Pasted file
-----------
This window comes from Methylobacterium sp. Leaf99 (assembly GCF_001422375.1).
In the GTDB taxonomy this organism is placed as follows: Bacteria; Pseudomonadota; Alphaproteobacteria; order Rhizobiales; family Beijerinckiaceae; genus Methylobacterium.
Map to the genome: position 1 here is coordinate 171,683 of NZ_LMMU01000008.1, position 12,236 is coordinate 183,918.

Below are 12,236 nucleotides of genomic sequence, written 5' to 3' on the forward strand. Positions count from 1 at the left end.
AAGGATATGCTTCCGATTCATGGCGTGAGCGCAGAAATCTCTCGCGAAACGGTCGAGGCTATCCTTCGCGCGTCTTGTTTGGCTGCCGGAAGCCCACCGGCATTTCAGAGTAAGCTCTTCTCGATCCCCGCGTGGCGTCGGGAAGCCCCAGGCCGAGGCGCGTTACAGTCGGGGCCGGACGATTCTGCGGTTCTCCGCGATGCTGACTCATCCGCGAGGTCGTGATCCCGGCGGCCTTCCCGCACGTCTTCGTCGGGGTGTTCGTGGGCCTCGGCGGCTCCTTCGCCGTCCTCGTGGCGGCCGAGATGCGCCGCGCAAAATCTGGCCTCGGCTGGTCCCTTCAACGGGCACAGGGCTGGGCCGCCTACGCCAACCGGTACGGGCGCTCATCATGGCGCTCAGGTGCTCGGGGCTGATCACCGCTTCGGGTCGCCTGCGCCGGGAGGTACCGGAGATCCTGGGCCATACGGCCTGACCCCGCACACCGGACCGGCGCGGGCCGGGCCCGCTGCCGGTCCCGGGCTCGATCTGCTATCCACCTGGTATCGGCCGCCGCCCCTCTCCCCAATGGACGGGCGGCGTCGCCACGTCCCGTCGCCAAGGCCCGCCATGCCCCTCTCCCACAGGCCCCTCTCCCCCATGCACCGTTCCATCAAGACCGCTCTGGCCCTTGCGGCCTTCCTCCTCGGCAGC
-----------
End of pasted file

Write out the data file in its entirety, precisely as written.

This window comes from Methylobacterium sp. Leaf99 (assembly GCF_001422375.1).
In the GTDB taxonomy this organism is placed as follows: Bacteria; Pseudomonadota; Alphaproteobacteria; order Rhizobiales; family Beijerinckiaceae; genus Methylobacterium.
Map to the genome: position 1 here is coordinate 171,683 of NZ_LMMU01000008.1, position 12,236 is coordinate 183,918.

Below are 12,236 nucleotides of genomic sequence, written 5' to 3' on the forward strand. Positions count from 1 at the left end.
AAGGATATGCTTCCGATTCATGGCGTGAGCGCAGAAATCTCTCGCGAAACGGTCGAGGCTATCCTTCGCGCGTCTTGTTTGGCTGCCGGAAGCCCACCGGCATTTCAGAGTAAGCTCTTCTCGATCCCCGCGTGGCGTCGGGAAGCCCCAGGCCGAGGCGCGTTACAGTCGGGGCCGGACGATTCTGCGGTTCTCCGCGATGCTGACTCATCCGCGAGGTCGTGATCCCGGCGGCCTTCCCGCACGTCTTCGTCGGGGTGTTCGTGGGCCTCGGCGGCTCCTTCGCCGTCCTCGTGGCGGCCGAGATGCGCCGCGCAAAATCTGGCCTCGGCTGGTCCCTTCAACGGGCACAGGGCTGGGCCGCCTACGCCAACCGGTACGGGCGCTCATCATGGCGCTCAGGTGCTCGGGGCTGATCACCGCTTCGGGTCGCCTGCGCCGGGAGGTACCGGAGATCCTGGGCCATACGGCCTGACCCCGCACACCGGACCGGCGCGGGCCGGGCCCGCTGCCGGTCCCGGGCTCGATCTGCTATCCACCTGGTATCGGCCGCCGCCCCTCTCCCCAATGGACGGGCGGCGTCGCCACGTCCCGTCGCCAAGGCCCGCCATGCCCCTCTCCCACAGGCCCCTCTCCCCCATGCACCGTTCCATCAAGACCGCTCTGGCCCTTGCGGCCTTCCTCCTCGGCAGC